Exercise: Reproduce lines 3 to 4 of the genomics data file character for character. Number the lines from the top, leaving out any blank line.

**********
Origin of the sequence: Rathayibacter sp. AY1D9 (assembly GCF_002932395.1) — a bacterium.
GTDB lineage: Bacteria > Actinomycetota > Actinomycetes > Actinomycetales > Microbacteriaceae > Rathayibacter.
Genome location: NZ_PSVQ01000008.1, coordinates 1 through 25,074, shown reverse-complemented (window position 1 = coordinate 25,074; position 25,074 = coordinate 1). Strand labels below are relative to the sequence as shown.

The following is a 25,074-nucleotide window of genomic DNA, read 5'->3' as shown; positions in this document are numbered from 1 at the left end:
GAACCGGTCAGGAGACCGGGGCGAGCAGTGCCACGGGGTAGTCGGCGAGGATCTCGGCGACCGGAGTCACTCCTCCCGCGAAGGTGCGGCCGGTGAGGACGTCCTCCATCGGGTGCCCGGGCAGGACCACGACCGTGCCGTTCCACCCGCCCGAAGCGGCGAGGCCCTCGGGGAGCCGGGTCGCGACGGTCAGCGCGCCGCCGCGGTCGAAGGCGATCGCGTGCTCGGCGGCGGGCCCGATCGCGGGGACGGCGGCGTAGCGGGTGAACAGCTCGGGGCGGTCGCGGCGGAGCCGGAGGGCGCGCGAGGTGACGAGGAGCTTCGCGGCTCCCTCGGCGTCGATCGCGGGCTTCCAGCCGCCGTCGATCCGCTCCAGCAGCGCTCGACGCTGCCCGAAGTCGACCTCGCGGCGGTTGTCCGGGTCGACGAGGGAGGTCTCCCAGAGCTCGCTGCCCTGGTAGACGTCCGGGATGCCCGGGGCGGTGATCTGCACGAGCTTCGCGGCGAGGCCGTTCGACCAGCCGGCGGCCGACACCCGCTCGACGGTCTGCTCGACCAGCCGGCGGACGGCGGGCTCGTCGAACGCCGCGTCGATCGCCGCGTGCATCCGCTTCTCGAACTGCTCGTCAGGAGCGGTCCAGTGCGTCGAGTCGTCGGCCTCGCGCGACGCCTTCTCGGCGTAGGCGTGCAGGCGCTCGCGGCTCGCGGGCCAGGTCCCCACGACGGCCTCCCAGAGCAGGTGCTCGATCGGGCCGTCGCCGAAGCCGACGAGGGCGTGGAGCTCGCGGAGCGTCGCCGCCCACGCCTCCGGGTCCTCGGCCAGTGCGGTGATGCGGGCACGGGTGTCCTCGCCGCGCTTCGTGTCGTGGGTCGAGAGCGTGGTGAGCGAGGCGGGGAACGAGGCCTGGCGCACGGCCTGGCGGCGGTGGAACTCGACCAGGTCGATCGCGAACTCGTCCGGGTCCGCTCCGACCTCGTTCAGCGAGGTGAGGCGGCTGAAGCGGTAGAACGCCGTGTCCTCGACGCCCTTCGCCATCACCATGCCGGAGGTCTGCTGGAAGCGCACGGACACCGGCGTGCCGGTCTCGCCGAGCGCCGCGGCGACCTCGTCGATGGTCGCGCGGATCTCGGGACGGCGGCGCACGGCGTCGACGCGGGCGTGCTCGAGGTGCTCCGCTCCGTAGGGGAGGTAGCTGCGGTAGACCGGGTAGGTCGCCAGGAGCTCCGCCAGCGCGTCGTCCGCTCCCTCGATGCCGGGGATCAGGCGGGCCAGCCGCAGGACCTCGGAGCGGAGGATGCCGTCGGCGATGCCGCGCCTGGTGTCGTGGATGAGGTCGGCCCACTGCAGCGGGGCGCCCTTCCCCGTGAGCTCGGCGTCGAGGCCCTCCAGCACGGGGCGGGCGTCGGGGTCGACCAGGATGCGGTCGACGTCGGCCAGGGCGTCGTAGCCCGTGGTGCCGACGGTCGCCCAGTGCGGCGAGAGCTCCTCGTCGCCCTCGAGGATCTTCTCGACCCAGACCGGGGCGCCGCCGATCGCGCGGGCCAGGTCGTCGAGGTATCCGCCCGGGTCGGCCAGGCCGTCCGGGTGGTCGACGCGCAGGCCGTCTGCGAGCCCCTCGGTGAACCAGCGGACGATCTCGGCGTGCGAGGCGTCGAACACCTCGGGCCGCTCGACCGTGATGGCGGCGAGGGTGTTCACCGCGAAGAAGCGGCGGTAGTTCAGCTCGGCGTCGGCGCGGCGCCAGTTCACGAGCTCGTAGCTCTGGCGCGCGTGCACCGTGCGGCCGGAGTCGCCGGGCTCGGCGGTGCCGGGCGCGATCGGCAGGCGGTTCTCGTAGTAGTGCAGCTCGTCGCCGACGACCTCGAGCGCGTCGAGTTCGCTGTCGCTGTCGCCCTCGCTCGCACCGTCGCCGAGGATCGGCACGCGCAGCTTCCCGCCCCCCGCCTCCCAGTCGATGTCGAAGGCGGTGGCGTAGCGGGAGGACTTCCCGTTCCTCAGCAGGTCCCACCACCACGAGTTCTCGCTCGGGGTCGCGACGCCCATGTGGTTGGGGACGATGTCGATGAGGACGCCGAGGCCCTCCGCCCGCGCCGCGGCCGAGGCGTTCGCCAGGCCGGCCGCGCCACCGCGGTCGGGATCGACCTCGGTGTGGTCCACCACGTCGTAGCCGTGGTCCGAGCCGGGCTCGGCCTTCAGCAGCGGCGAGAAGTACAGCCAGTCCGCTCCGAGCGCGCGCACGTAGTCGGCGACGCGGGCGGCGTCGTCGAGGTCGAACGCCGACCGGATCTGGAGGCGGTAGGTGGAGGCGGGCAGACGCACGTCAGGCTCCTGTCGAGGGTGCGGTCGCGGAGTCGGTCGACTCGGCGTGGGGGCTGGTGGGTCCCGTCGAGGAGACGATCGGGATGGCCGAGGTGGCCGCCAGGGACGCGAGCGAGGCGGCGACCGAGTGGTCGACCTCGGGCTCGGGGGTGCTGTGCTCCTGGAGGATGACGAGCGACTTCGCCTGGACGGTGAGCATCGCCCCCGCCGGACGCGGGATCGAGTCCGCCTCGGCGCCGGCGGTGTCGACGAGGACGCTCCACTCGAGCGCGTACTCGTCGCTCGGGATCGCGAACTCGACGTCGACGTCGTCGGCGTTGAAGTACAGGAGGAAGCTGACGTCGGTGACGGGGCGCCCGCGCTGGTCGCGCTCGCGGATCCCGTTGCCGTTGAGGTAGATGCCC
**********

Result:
Genome location: NZ_PSVQ01000008.1, coordinates 1 through 25,074, shown reverse-complemented (window position 1 = coordinate 25,074; position 25,074 = coordinate 1). Strand labels below are relative to the sequence as shown.

The following is a 25,074-nucleotide window of genomic DNA, read 5'->3' as shown; positions in this document are numbered from 1 at the left end: